Naturally, the leadership of the 1934 Teamsters uprising regarded the police as class enemies. They saw the “harness bulls,” as they called them, as anything but neutral defenders of the peace.
To the extent that the police served and protected, they did so in the interests of powerful employers, not ordinary people. They had proven, many times over, their lethal disdain for the downtrodden.
The notion that the police could be union brothers and sisters would have seemed, to the militants of 1934, dedicated to building and extending trade unionism, ludicrous at best and obscene at worst.
Yet in 2016, we are confronted with trade unionism of a very different kind. Philando Castile was a member of Teamsters Local 320. Comprised of public and law enforcement employees, including cops and correctional officers, Local 320 is a business union amalgam of class enemies that would have been unfathomable in 1934.
While the cop who killed Castile isn’t a Teamster — the St Anthony department is represented by the Law Enforcement Labor Services of Minnesota, a statewide union of five thousand police officers — Local 320’s contradictions were on display in its statement following Castile’s death. In the right-hand corner of the letterhead, perched above the words lamenting the demise of its “union brother,” was a law enforcement badge.
Voices of Reaction
Cops joining the labor movement is not new, of course. In the United States, one of the first recognition strikes waged by police occurred in Boston in 1919, with the cops seeking to establish a collective bargaining regime bolstered by a charter from the American Federation of Labor (AFL).
Craft unionism’s chief proponent, Samuel Gompers, was not a big advocate of public-sector strikes, and as the Boston Police work stoppage drew heated criticism, the AFL backed away from all-out support for the striking cops.
Yet police unionism came to pass. After World War II, policemen’s associations morphed into unions and, especially in the post-1960s years, cops established a strong foothold in the trade union movement. Quite often, their locally based unions were created to protect and insulate police from criticisms that grew out of the civil rights and antiwar movements.
They haven’t forgotten their roots. Forceful defenders of the material interests of their membership, police unions remain staunch voices of reaction.
Under a capitalism overripe for mass upheaval, a significant job of the police is to restrain and repress the discontented; the work of prison guards is to regulate the convicted, most of whom are behind bars for reasons that have as much to do with their oppression as any “antisocial behavior”; and the purpose of those employed in the security apparatus is to serve and protect not people but property, and those who accumulate it ever more voraciously.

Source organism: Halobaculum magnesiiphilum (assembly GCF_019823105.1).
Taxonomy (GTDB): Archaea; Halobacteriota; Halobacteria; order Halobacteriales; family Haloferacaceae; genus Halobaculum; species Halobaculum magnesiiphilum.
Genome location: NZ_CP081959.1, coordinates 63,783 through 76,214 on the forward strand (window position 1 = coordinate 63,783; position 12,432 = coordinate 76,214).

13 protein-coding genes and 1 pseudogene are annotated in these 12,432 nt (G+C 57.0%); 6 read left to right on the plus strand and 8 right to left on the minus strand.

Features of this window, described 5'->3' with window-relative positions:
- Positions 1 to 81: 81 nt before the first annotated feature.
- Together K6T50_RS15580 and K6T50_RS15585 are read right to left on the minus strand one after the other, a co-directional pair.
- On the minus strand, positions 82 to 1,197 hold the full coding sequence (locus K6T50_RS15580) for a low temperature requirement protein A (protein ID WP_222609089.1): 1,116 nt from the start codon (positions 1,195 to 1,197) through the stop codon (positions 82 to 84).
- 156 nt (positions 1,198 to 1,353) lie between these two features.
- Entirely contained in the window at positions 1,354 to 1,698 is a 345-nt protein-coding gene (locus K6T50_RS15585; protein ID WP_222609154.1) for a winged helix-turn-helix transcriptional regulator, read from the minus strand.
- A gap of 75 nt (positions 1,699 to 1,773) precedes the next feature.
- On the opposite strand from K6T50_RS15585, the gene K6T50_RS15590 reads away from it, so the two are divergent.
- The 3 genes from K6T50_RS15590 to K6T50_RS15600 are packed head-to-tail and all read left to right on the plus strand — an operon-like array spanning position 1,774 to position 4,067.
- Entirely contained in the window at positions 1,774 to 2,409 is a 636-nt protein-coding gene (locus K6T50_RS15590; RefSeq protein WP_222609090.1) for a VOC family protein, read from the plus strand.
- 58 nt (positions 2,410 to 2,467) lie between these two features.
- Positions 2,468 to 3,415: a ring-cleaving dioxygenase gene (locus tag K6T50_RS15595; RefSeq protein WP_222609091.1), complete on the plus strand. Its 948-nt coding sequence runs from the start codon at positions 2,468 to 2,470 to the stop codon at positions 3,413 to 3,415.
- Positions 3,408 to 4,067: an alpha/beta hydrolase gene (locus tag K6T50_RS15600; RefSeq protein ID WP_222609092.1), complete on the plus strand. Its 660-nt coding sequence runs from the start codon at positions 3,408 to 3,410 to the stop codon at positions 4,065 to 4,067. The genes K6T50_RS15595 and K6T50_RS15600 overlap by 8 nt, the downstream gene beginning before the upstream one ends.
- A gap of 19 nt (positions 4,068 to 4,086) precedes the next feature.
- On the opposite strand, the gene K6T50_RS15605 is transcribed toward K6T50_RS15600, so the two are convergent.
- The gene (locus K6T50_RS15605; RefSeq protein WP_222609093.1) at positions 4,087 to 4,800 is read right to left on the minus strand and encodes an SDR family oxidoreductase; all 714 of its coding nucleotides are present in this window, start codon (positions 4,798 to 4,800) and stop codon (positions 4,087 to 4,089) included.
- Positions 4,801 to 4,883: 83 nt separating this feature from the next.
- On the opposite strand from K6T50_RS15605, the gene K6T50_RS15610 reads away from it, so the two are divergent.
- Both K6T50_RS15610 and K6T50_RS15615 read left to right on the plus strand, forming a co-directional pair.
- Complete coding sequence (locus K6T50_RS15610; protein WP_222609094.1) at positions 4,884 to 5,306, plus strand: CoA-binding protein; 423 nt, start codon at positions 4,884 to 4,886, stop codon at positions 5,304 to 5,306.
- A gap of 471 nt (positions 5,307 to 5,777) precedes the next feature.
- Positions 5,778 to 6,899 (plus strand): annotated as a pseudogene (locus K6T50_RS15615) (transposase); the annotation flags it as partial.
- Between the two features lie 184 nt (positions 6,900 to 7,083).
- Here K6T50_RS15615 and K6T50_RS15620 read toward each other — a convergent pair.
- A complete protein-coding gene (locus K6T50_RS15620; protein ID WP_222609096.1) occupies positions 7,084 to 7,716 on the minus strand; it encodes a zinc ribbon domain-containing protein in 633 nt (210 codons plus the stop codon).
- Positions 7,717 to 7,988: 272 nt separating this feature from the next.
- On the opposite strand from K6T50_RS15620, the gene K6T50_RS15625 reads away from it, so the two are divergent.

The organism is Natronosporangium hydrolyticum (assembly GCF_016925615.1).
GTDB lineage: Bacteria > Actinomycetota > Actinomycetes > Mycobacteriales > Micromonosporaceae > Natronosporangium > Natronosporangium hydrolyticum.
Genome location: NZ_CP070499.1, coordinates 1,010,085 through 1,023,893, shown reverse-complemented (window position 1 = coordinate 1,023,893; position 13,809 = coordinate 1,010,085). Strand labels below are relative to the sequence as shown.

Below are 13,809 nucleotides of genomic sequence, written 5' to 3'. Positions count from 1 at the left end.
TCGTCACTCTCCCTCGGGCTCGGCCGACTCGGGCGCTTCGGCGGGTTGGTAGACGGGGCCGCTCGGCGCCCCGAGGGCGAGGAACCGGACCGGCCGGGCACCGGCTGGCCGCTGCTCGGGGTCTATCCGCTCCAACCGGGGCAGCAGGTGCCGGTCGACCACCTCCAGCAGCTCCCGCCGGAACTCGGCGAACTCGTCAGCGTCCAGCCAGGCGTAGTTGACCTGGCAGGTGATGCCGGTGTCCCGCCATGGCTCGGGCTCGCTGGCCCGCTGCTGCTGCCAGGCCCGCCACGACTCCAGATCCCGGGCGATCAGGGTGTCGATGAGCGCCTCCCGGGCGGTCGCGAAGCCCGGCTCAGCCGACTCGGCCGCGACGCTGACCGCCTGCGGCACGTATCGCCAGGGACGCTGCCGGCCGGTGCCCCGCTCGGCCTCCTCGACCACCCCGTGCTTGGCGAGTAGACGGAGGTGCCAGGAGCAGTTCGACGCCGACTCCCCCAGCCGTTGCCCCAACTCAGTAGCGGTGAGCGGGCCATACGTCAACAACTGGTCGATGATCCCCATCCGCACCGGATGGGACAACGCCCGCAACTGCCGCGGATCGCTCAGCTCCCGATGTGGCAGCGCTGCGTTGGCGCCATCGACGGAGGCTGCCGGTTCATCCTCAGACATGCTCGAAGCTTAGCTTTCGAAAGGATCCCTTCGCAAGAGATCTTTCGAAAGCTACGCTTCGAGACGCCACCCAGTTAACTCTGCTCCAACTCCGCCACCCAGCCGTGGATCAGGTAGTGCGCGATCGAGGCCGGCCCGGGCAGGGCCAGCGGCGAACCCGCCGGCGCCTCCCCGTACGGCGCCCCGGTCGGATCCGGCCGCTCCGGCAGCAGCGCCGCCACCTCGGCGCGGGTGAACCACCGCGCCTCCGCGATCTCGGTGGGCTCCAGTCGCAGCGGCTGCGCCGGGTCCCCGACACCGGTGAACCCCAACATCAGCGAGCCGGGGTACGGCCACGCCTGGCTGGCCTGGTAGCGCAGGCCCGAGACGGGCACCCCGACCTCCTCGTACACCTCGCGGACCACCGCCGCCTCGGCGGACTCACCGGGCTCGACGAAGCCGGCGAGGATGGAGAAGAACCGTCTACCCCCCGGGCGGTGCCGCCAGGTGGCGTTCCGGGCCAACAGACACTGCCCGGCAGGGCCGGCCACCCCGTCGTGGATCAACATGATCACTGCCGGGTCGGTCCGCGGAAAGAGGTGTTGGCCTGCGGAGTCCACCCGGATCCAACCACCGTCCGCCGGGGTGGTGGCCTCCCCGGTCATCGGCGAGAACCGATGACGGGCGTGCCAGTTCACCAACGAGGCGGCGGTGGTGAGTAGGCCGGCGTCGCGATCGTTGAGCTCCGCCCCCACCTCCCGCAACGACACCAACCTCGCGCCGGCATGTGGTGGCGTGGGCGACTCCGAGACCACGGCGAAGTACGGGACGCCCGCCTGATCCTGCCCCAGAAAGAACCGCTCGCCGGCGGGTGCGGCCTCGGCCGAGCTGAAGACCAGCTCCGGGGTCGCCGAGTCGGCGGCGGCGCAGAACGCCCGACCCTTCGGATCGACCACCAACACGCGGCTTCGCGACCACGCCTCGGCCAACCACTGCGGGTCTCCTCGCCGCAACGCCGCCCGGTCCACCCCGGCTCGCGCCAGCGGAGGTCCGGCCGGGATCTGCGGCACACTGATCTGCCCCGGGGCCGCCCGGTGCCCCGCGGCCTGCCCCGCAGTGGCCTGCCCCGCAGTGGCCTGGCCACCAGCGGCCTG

Being does indeed determine consciousness. Within such constituencies, racism thrives, feeding off of the bigotries that have historically associated African Americans with disorder and dysfunctionality, that regard it as somehow natural that blacks occupy the lower rungs of the socioeconomic ladder and are disproportionally incarcerated and overly represented on death row. The black male triggers, literally, racist antagonisms, bred in the bones of the law-and-order brigade.
Today, as the labor movement finds itself in crisis — worsening working conditions, dropping remuneration, “right-to-work” laws, failed strikes — it must reject its most reactionary elements: the cops, the correctional officers, and the security guards who promote an authoritarian politics congruent with their experience.
Trade unions, if they are to revive, must be made into nurseries of resistance on many fronts. It is not just a matter of growth, but of growth for what reasons. It is not simply about struggles for the organization of work sectors and the defense of wages and protections, but organization to what larger ends.
Some unions, under siege, their class-struggle sensibilities waning, are more than content to expand their ranks and top up their dues coffers by organizing the expanding employees of the policing machine, the incarceration industry, and the surveillance state.
Yet unions cannot be a part of the fight against elite rule if they harbor those whose work it is to protect those very same elites. Nor can they be part of the fight against racist police murder and brutality if they organize and defend those guilty of this ugliness. They cannot welcome into their union halls the same people who use the tragic shooting of police in Dallas to quash protests and downplay the killing of Philando Castile, Alton Sterling, and others.
Just as Toronto’s chapter of Black Lives Matter halted the June 2016 Gay Pride Parade to demand that the police who routinely harass and hound LGBTQ youth be barred from having a float in the parade festivities, so too should trade unions be challenged to keep cops out of their ranks.
The blue dues of police business unionists, paid in seductive green, are red with the blood of the dispossessed, be they waged or unwaged, black or white. They don’t belong in a trade union movement based on the axiom, “an injury to one is an injury to all.” With the death of Philando Castile and so many others, there can surely no longer be any question that injury is endemic to the work of the police under capitalism.